Reflecting on Wensink’s pro hockey career
BY SCOTT CARMICHAEL
Staff Thirty-five years ago this month, a match made in heaven, so to speak, materialized when Maxville’s John Wensink – a player with anything but an angelic reputation on the ice – became a New Jersey Devil.
Wensink was a seven- year National Hockey League veteran and member of the Colorado Rockies when the financiallytroubled franchise relocated from Denver to East Rutherford, N.J. following the 1981-82 season and adopted its new nickname.
And in mid-September 1982, he was one of 80-plus players who took to the ice at the Devils’ practice facility in Totowa, N.J. to open the recently re-christened club’s pre- season training camp.
In what turned out to be his final season in the NHL, the 29year-old winger played in 42 games in 1982-83 (a total sandwiched around a mid-December seven-game conditioning stint with the club’s Wichita Wind Central Hockey League farm club) amassing two goals, seven assists, and 135 penalty minutes.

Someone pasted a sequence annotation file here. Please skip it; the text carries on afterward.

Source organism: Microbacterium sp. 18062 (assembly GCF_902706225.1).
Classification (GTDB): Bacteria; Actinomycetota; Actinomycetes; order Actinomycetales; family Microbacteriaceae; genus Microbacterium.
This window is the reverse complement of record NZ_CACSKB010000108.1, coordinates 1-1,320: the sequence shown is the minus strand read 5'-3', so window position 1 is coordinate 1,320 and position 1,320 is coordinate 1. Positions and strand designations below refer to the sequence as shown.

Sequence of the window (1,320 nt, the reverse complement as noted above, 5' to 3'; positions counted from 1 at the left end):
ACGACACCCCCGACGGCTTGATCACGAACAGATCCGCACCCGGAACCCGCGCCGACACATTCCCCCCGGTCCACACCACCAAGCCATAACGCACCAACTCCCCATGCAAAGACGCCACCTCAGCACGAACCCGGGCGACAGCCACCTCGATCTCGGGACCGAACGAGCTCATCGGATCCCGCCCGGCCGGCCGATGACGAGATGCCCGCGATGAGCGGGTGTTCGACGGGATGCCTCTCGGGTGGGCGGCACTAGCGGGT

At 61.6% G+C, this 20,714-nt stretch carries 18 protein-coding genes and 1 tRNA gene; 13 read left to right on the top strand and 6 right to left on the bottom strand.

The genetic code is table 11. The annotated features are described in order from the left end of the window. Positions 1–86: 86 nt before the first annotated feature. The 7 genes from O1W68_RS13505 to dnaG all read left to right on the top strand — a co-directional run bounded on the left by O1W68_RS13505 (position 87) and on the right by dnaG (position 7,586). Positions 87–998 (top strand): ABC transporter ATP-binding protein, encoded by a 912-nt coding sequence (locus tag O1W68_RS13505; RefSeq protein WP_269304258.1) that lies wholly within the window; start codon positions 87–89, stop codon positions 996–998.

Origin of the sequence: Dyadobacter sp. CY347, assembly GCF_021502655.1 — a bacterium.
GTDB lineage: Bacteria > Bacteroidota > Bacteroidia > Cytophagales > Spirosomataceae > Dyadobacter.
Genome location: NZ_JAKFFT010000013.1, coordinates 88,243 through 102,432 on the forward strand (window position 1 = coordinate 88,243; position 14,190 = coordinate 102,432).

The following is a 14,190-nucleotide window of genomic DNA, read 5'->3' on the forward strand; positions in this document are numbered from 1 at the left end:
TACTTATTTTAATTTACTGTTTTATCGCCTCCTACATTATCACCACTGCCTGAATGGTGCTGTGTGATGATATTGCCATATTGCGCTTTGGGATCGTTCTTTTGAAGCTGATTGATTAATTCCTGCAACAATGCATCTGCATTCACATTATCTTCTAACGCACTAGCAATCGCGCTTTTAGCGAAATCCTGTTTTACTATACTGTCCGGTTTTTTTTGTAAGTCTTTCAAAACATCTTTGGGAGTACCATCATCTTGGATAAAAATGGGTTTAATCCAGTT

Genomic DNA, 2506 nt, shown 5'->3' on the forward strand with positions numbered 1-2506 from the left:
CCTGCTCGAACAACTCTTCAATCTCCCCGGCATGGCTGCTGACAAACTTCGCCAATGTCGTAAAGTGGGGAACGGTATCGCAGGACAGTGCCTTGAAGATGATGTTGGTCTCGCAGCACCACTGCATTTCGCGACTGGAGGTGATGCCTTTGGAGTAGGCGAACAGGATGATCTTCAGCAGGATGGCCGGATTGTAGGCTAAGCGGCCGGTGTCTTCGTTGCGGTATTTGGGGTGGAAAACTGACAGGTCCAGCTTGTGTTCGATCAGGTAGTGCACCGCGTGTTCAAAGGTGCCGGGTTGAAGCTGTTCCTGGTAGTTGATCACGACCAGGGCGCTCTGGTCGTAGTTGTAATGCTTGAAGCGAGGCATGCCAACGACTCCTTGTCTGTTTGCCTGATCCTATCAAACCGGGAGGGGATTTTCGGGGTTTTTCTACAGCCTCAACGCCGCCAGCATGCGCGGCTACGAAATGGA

In the vernacular of the day, John Wensink was primarily an enforcer, or policeman, a physical player who wasn’t afraid to drop the gloves when the going got rough.
And while he did manage to rack up back-to-back seasons of 16 and 18 goals with the Boston Bruins, under legendary head coach Don Cherry, in the late ’70s, offence was not his bread and butter.
Still, his skill set and reputation as a hard worker earned him respect throughout the league, even from members of its governing body.
In January 1984 – nine months after the conclusion of his NHL career – Wensink received a letter from Devils owner John McMullen inviting John and his wife, Rhonda, to be his guests at Devils games on the weekend of February 18 and 19.
Before the second match – a home affair for the Devils against the four-time defending Stanley Cup champion New York Islanders – the Wensinks had lunch with Mr. McMullen and then sat in his private box at the Brendan Byrne Arena for the game.
“I was just trying to tell John that we appreciated his efforts for us last season,” Mr. McMullen stated in the Feb. 22, 1984 edition of
“He had a quality more important than talent; he gave his all.”